Volume 19 Supplement 2

Eighth International Symposium on Intensive Care and Emergency Medicine for Latin America

Open Access

Endothelial glycocalyx damage in patients with acute coronary syndrome

  • Carlos H Miranda1,
  • Andre Schmidt1,
  • Antônio P Filho1 and
  • Marcos C Borges1
Critical Care201519(Suppl 2):P4


Published: 28 September 2015


The endothelial glycocalyx is a thin layer of proteinaceous material at the endothelial surface of the vessels. Damage to this structure can cause protein extravasation and tissue edema, increase platelet and leukocyte adhesion and increase of the shear stress in the vessel due to decreasing the nitric oxide production. On the other hand, a vulnerable atherosclerotic plaque with rupture or erosion characterizes the acute coronary syndrome (ACS). The glycocalyx damage could contribute to this process.


To evaluate the glycocalyx damage through syndecan-1 dosage in patients with ACS.


We included patients with ACS diagnosis (n = 140). These patients had ST-segment elevation myocardial infarction (n = 71), were without ST-segment elevation myocardial infarction (n = 58) and had unstable angina (n = 12). The syndecan-1 level was dosage through commercial ELISA kits (Abcam®, Cambridge, UK) at admission. These levels were compared with 45 patients with noncoronary chest pain (NCCP) in which the ACS diagnosis was ruled out through negative electrocardiogram, troponin and imaging test (tomographic or conventional coronary angiography, stress echocardiography) and 24 completely healthy individuals (CONTROL). The values were expressed in median plus percentiles 25 (P25) and 75 (P75).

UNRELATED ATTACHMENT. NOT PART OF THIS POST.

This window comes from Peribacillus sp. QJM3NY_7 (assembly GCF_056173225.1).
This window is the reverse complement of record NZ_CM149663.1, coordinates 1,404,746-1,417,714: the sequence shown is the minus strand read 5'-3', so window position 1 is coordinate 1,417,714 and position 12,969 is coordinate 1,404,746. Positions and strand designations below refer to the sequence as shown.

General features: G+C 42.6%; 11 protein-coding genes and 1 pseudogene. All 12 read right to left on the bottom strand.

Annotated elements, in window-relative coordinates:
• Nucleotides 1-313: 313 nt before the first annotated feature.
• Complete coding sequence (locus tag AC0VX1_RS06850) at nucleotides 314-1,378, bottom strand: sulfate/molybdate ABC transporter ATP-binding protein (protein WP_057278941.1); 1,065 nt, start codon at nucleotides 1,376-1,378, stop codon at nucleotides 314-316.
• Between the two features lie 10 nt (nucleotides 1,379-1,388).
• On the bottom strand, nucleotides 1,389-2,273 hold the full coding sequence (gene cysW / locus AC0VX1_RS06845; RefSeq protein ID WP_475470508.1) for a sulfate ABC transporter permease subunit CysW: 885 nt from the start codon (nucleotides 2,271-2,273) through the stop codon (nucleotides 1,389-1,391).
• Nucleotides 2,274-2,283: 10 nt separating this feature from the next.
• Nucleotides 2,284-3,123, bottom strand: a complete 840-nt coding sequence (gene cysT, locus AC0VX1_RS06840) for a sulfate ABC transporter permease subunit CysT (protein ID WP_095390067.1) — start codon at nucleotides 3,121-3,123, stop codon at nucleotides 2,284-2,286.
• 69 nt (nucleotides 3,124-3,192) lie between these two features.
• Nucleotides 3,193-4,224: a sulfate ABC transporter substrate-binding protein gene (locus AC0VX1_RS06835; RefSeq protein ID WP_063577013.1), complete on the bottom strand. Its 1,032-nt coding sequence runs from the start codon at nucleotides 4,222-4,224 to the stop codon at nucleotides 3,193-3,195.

The syndecan-1 levels were higher in the patients with ACS (77 ng/ml; 46-134) compared with the NCCP group (60 ng/ml; 32-79); p = 0.01 and CONTROL group (42 ng/ml; 27-80); p = 0.001. No difference was observed between the NCCP versus CONTROL group (p = 0.83). A syndecan-1 level higher than 148 ng/ml was associated with the ACS diagnosis (relative risk: 1.53; 95 % confidence interval: 1.33-1.80; p <0.0001).


The endothelial glycocalyx damage could contribute to the atherosclerotic plaque vulnerability and the establishment of an ACS.

Authors’ Affiliations

Division of Emergency Medicine, Ribeirão Preto School of Medicine, São Paulo University


© Miranda et al. 2015

This article is published under license to BioMed Central Ltd. This is an Open Access article distributed under the terms of the Creative Commons Attribution License (http://creativecommons.org/licenses/by/4.0), which permits unrestricted use, distribution, and reproduction in any medium, provided the original work is properly cited. The Creative Commons Public Domain Dedication waiver (http://creativecommons.org/publicdomain/zero/1.0/) applies to the data made available in this article, unless otherwise stated.